Russia completes TUK-141O hot tests

02 October 2017

Russia's Federal Centre for Nuclear and Radiation Safety (FCNRS), Rosenergoatom and Mayak Production Association have completed the "hot tests" for TUK-141O casks for the transport of used nuclear fuel. The cask will replace the 13th series of transport containers and is licensed to move used fuel assemblies from VVER-1000 reactors.

TUK-1410 cask - 460 (Rosatom)
The TUK-141O cask (Image: Rosatom)

In Russia, TUK - transportation packaging set - casks are used to transport used nuclear fuel. Several TUK-13 casks fit into a container or TK carrier for rail transport, each cask holding about 6 tonnes of fuel. The TUK-141O cask is to replace the older model for VVER-1000 fuel, both in Russia and from overseas. Each TUK-141O cask weighs over 100 tonnes, holds 18 VVER fuel assemblies weighing 9 tonnes in a removable canister, and is designed for hotter fuel - up to 36 kW heat load. The TUK-14 series is also more heavily shielded, and can carry VVER-1200 fuel. It fits a TK-U-141 railway carrier.

In a joint statement on 27 September, FCNRS and Mayak said the cask had been successfully used for the first time to transport irradiated fuel from the Balakovo nuclear power plant, in the Saratov district, by rail to Mayak, in Chelyabinsk, near the Ural Mountains, between 19 and 22 September. At Mayak, the hot tests were continued and the cask was reloaded on to a railway conveyor and delivered to workshop #5, they said. On September 26, the used fuel assemblies were unloaded from the cask and placed in a storage pool where they will remain until they are processed.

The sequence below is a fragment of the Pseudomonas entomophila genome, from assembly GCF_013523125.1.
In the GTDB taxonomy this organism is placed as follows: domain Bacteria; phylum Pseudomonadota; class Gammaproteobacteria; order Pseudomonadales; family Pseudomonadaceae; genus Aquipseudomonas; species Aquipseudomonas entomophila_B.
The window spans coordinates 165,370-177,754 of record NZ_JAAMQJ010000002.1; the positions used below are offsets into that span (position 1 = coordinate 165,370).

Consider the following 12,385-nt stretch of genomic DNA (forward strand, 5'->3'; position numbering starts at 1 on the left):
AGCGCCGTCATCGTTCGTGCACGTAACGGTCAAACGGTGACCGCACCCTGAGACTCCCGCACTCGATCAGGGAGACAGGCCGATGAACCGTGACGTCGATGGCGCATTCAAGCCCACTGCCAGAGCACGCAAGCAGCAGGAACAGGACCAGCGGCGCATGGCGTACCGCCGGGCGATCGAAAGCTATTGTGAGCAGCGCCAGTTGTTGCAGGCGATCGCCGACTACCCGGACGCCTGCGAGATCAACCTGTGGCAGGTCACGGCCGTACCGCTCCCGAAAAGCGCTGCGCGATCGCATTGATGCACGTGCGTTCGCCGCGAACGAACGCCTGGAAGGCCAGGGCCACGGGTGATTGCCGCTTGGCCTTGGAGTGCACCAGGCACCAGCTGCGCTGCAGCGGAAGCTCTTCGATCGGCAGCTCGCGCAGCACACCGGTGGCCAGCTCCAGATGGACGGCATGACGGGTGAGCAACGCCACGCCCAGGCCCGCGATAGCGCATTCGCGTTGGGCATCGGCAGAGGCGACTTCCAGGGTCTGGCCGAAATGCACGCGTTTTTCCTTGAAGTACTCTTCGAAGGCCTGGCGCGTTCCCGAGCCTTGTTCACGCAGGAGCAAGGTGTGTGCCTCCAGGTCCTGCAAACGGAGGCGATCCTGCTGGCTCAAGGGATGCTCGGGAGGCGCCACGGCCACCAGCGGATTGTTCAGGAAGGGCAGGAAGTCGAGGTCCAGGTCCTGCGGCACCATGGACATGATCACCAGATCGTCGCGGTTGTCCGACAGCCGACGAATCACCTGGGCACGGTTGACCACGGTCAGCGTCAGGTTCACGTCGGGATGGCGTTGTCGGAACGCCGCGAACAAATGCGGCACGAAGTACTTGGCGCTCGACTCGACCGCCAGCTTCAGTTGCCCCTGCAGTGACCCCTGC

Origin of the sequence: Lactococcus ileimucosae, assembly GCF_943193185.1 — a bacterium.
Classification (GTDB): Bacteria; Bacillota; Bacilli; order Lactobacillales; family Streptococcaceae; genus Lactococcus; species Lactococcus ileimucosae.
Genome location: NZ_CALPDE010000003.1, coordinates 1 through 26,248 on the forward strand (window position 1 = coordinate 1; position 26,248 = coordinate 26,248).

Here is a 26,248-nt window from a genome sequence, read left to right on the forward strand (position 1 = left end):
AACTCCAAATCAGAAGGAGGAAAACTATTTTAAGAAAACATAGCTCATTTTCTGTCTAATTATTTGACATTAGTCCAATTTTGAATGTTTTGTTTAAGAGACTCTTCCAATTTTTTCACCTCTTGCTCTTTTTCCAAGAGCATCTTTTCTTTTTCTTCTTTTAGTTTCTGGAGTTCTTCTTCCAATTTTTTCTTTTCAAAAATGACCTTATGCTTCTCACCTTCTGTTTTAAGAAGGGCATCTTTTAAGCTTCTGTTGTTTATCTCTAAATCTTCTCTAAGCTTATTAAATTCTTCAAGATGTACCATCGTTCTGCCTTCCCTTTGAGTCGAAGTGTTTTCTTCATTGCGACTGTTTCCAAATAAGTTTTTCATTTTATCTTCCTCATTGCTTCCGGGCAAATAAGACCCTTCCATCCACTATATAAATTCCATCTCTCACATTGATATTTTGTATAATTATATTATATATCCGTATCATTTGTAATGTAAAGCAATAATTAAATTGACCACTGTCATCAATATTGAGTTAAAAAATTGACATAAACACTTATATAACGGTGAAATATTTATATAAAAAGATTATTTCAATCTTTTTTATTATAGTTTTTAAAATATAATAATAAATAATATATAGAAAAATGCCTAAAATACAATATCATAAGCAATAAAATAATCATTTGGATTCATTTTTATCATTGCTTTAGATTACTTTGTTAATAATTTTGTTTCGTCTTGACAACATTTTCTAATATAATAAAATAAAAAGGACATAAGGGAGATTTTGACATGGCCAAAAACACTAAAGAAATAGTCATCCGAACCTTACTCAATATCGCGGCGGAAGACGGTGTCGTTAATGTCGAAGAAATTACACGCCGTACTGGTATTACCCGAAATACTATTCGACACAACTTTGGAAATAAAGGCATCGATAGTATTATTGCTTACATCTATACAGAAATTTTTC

FCNRS General Director Andrey Golini said the milestone marked the arrival of the "new generation of containers".

He added: "The successful export of used fuel assemblies in a TUK-141O is the best proof that it is safe, meets all the necessary requirements and can be used to replace the current container fleet."

Anatoly Zubkov, designer of the TUK-141O, said containers of the previous generation had been developed in the 1980s and that since then national and international requirements for the transport of used nuclear fuel had changed. "It became necessary to switch to more advanced designs that meet modern international and Russian standards and regulations for the transportation of used nuclear fuel. TUK-141O has a bigger capacity and can store 18 instead of the previous 12 used fuel assemblies. This significantly reduces the time required for preventive maintenance work on a nuclear power plant unit," he said.

Russia has 35 VVER-1000 reactors which produce more than 200 tonnes of used nuclear fuel each year. In addition, more than 6300 tonnes of used nuclear fuel from VVER-1000 reactors have been accumulated at the Mining and Chemical Combine at Zheleznogorsk near Krasnoyarsk, Siberia. Mayak will process up to 400 tonnes per year of used nuclear fuel of various types, including VVER-1000. The TUK-141O cask design will speed up the work thanks to its larger capacity.

Researched and written
by World Nuclear News